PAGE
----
[geeklog-devel] Themes (was: FrOSCon 2007)
Ramnath R Iyer
casual.dodo at gmail.com
Wed Aug 29 16:17:28 EDT 2007
I sent this mail a few days ago, and just realized I had done so using the
wrong email address, so it never turned up on the list. :(
On Monday 27 August 2007 17:22:44 Mark R. Evans wrote:
> My point being, marketing is more than a snazzy look, it is also a positive
> presentation of your product or service. When key links like report a bug
> go nowhere, it doesn't send the positive message. I realize these systems
> are down and will probably be up again some day, but until then, it is best
> to replace them with a static page that states what / where to report bug
> in the interim.
Well, that's true, but a snazzy look is a good start to any marketing attempt.
What I'd really like to see is to see two different viewpoints, one from
a 'marketing team' that tells us what the "non-geeky" user wants, and another
team that tells us what serious users and website administrators want. Then
we can strike a balance between the two.
The content of the main site could also be restructured to maintain this
distinction. Look at the Mozilla website for example (www.mozilla.com). There
is no development news at all, except for the 'Developers' link on the top.
My point is that a casual user would see Firefox/Thunderbird as
an "end-product" rather than some developmental process that he/she needs to
get involved in. The Geeklog site in contrast has a lot of text on the main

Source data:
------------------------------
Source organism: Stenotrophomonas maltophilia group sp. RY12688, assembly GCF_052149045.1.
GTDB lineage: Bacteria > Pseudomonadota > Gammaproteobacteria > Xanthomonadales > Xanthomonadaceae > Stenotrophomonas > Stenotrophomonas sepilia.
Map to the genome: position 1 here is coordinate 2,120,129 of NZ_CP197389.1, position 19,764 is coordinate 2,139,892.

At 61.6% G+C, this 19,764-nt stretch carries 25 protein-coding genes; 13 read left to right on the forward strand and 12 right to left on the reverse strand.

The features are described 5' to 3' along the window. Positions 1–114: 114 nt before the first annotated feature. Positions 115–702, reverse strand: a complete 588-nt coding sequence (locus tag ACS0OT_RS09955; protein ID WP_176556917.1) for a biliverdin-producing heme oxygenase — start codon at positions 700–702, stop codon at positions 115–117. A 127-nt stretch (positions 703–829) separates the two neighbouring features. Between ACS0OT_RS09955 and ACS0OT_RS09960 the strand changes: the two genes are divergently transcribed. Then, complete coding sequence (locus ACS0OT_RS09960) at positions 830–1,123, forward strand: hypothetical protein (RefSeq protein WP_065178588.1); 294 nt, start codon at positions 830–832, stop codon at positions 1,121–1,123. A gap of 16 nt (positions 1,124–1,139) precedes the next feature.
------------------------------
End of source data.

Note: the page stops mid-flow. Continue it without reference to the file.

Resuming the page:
page that the inexperienced user would not understand.
We do need some kind of a roadmap that we can stick to. (If I remember
correctly, Joe has been quite vocal about this.)
What I think is that no matter what kind of user we are ultimately targetting,
we should try to ensure that GL is noticed by everyone, even if it is not
*used* by all. Yes, it is a kind of marketing campaign, but I think it is
worth the effort that would be required.
> On 8/27/07, Dirk Haun <dirk at haun-online.de> wrote:
> > Ramnath R Iyer wrote:
> > >On the marketing front, it would be good idea to have a pretty Web
> > > 2.0style theme as a default.
> > Wouldn't that be false advertising? ;-) I always get a good laugh out of
> > people when I point out that Geeklog is decidedly Web 1.0
I don't it is false advertising. It's not that we are trying to portray GL as
something it is not; rather we are trying to make people believe that they
may be looking at something they want, so that they then take a closer look.
It is all about anticipating the requirements of different classes of users
and highlighting those features.
> > Personally, I like the Professional theme. IMHO, it's in need of a once-
> > over by someone with an eye for colors, spacing, and such. But other
> > than that, it's a good starting point to create your own theme.
Probably true, but I submit that we should also think of the users who don't
want to and don't care about creating their own themes. A major chunk of
users looking for something like GL would be of this type.
Sometime ago, there was a suggestion that GL be packaged as a forum, or
something to that effect. There was some merit to that suggestion, because
lots of people are on the lookout for forum software. But GL can do much
more, right? So why not package GL as different aspects of a CMS - a blog, a
forum etc. with its own set of themes and defaults so that anyone who is
interested can give it a shot?
I guess the bottomline of all this talk is that if our aim is to increase the
popularity of GL, we need to cater to different kinds of audiences. Some of
these types would be willing to play with the software, but a majority will
Ramnath R Iyer
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